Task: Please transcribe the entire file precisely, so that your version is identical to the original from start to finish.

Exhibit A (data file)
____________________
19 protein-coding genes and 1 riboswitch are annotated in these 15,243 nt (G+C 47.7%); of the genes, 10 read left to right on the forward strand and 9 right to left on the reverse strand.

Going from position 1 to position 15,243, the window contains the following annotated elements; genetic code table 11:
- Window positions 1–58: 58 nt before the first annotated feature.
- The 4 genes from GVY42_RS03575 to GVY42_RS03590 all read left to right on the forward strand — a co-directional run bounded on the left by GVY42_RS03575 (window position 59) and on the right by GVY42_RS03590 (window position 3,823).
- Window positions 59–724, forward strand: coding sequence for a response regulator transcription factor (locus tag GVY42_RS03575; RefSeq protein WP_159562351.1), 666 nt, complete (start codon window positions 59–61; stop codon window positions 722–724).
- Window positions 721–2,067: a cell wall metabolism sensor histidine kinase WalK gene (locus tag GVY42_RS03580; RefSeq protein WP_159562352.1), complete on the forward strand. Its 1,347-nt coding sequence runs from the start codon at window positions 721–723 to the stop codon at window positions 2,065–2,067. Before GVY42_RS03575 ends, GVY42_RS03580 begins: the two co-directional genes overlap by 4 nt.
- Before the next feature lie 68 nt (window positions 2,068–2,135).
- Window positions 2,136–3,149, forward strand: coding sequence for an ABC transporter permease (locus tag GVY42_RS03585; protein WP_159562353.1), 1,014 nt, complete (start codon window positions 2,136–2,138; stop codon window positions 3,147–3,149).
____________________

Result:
19 protein-coding genes and 1 riboswitch are annotated in these 15,243 nt (G+C 47.7%); of the genes, 10 read left to right on the forward strand and 9 right to left on the reverse strand.

Going from position 1 to position 15,243, the window contains the following annotated elements; genetic code table 11:
- Window positions 1–58: 58 nt before the first annotated feature.
- The 4 genes from GVY42_RS03575 to GVY42_RS03590 all read left to right on the forward strand — a co-directional run bounded on the left by GVY42_RS03575 (window position 59) and on the right by GVY42_RS03590 (window position 3,823).
- Window positions 59–724, forward strand: coding sequence for a response regulator transcription factor (locus tag GVY42_RS03575; RefSeq protein WP_159562351.1), 666 nt, complete (start codon window positions 59–61; stop codon window positions 722–724).
- Window positions 721–2,067: a cell wall metabolism sensor histidine kinase WalK gene (locus tag GVY42_RS03580; RefSeq protein WP_159562352.1), complete on the forward strand. Its 1,347-nt coding sequence runs from the start codon at window positions 721–723 to the stop codon at window positions 2,065–2,067. Before GVY42_RS03575 ends, GVY42_RS03580 begins: the two co-directional genes overlap by 4 nt.
- Before the next feature lie 68 nt (window positions 2,068–2,135).
- Window positions 2,136–3,149, forward strand: coding sequence for an ABC transporter permease (locus tag GVY42_RS03585; protein WP_159562353.1), 1,014 nt, complete (start codon window positions 2,136–2,138; stop codon window positions 3,147–3,149).